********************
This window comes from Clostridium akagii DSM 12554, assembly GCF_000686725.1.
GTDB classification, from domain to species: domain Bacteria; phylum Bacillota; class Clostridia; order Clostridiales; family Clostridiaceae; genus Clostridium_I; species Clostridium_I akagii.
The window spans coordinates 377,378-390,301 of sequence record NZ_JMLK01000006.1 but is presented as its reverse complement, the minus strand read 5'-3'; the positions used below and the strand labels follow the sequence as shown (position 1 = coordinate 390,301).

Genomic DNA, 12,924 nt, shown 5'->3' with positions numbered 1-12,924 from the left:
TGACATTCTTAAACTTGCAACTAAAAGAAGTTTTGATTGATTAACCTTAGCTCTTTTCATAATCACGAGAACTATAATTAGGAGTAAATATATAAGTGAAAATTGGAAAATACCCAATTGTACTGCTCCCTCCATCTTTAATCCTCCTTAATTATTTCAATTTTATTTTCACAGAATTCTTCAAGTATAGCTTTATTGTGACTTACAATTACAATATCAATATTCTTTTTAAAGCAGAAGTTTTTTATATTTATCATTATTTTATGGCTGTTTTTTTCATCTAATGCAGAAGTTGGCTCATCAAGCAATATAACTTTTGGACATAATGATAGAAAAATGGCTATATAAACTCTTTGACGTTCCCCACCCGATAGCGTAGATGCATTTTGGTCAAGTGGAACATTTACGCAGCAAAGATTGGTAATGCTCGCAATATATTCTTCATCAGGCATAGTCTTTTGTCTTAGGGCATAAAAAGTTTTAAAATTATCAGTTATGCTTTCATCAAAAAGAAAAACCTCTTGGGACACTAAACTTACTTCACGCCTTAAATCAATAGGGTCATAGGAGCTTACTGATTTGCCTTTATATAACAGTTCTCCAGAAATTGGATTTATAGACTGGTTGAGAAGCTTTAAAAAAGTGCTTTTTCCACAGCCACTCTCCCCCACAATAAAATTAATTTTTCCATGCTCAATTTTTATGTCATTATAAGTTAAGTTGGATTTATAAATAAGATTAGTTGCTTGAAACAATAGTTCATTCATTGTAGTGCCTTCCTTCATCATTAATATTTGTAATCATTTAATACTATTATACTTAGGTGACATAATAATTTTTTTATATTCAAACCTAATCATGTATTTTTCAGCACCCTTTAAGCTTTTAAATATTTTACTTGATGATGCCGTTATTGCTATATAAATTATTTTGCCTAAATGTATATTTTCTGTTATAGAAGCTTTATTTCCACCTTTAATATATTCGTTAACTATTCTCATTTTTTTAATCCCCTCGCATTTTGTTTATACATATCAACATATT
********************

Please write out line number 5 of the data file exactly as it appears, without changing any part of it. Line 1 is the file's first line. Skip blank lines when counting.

TGACATTCTTAAACTTGCAACTAAAAGAAGTTTTGATTGATTAACCTTAGCTCTTTTCATAATCACGAGAACTATAATTAGGAGTAAATATATAAGTGAAAATTGGAAAATACCCAATTGTACTGCTCCCTCCATCTTTAATCCTCCTTAATTATTTCAATTTTATTTTCACAGAATTCTTCAAGTATAGCTTTATTGTGACTTACAATTACAATATCAATATTCTTTTTAAAGCAGAAGTTTTTTATATTTATCATTATTTTATGGCTGTTTTTTTCATCTAATGCAGAAGTTGGCTCATCAAGCAATATAACTTTTGGACATAATGATAGAAAAATGGCTATATAAACTCTTTGACGTTCCCCACCCGATAGCGTAGATGCATTTTGGTCAAGTGGAACATTTACGCAGCAAAGATTGGTAATGCTCGCAATATATTCTTCATCAGGCATAGTCTTTTGTCTTAGGGCATAAAAAGTTTTAAAATTATCAGTTATGCTTTCATCAAAAAGAAAAACCTCTTGGGACACTAAACTTACTTCACGCCTTAAATCAATAGGGTCATAGGAGCTTACTGATTTGCCTTTATATAACAGTTCTCCAGAAATTGGATTTATAGACTGGTTGAGAAGCTTTAAAAAAGTGCTTTTTCCACAGCCACTCTCCCCCACAATAAAATTAATTTTTCCATGCTCAATTTTTATGTCATTATAAGTTAAGTTGGATTTATAAATAAGATTAGTTGCTTGAAACAATAGTTCATTCATTGTAGTGCCTTCCTTCATCATTAATATTTGTAATCATTTAATACTATTATACTTAGGTGACATAATAATTTTTTTATATTCAAACCTAATCATGTATTTTTCAGCACCCTTTAAGCTTTTAAATATTTTACTTGATGATGCCGTTATTGCTATATAAATTATTTTGCCTAAATGTATATTTTCTGTTATAGAAGCTTTATTTCCACCTTTAATATATTCGTTAACTATTCTCATTTTTTTAATCCCCTCGCATTTTGTTTATACATATCAACATATT